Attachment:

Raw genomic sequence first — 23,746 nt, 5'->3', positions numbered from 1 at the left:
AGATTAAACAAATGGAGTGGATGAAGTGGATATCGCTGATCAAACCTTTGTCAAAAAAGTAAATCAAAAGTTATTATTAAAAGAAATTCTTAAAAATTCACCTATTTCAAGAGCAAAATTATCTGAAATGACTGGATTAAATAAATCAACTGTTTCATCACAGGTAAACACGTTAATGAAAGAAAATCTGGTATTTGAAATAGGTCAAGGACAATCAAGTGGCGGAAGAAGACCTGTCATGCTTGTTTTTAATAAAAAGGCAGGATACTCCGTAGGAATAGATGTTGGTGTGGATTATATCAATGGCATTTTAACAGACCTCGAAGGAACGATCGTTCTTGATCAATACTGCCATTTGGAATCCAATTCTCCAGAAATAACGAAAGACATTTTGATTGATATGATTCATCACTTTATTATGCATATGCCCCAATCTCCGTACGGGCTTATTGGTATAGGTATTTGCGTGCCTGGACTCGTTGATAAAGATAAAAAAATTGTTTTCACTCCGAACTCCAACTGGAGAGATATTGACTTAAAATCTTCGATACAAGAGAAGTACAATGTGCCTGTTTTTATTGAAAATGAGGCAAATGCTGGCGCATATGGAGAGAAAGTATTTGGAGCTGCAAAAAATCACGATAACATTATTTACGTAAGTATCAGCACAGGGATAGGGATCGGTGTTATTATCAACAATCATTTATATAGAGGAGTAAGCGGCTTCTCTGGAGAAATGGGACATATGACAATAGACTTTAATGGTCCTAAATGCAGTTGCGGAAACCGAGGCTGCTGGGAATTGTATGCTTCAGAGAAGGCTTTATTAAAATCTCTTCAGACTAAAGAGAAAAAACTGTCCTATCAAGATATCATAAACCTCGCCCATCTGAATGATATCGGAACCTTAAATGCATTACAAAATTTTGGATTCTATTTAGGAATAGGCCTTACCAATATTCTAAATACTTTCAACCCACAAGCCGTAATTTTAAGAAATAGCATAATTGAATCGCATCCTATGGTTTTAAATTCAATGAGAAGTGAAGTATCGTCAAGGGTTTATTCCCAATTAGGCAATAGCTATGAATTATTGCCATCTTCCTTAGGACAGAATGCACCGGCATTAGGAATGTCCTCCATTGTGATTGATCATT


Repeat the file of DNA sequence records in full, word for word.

Raw genomic sequence first — 23,746 nt, 5'->3', positions numbered from 1 at the left:
AGATTAAACAAATGGAGTGGATGAAGTGGATATCGCTGATCAAACCTTTGTCAAAAAAGTAAATCAAAAGTTATTATTAAAAGAAATTCTTAAAAATTCACCTATTTCAAGAGCAAAATTATCTGAAATGACTGGATTAAATAAATCAACTGTTTCATCACAGGTAAACACGTTAATGAAAGAAAATCTGGTATTTGAAATAGGTCAAGGACAATCAAGTGGCGGAAGAAGACCTGTCATGCTTGTTTTTAATAAAAAGGCAGGATACTCCGTAGGAATAGATGTTGGTGTGGATTATATCAATGGCATTTTAACAGACCTCGAAGGAACGATCGTTCTTGATCAATACTGCCATTTGGAATCCAATTCTCCAGAAATAACGAAAGACATTTTGATTGATATGATTCATCACTTTATTATGCATATGCCCCAATCTCCGTACGGGCTTATTGGTATAGGTATTTGCGTGCCTGGACTCGTTGATAAAGATAAAAAAATTGTTTTCACTCCGAACTCCAACTGGAGAGATATTGACTTAAAATCTTCGATACAAGAGAAGTACAATGTGCCTGTTTTTATTGAAAATGAGGCAAATGCTGGCGCATATGGAGAGAAAGTATTTGGAGCTGCAAAAAATCACGATAACATTATTTACGTAAGTATCAGCACAGGGATAGGGATCGGTGTTATTATCAACAATCATTTATATAGAGGAGTAAGCGGCTTCTCTGGAGAAATGGGACATATGACAATAGACTTTAATGGTCCTAAATGCAGTTGCGGAAACCGAGGCTGCTGGGAATTGTATGCTTCAGAGAAGGCTTTATTAAAATCTCTTCAGACTAAAGAGAAAAAACTGTCCTATCAAGATATCATAAACCTCGCCCATCTGAATGATATCGGAACCTTAAATGCATTACAAAATTTTGGATTCTATTTAGGAATAGGCCTTACCAATATTCTAAATACTTTCAACCCACAAGCCGTAATTTTAAGAAATAGCATAATTGAATCGCATCCTATGGTTTTAAATTCAATGAGAAGTGAAGTATCGTCAAGGGTTTATTCCCAATTAGGCAATAGCTATGAATTATTGCCATCTTCCTTAGGACAGAATGCACCGGCATTAGGAATGTCCTCCATTGTGATTGATCATT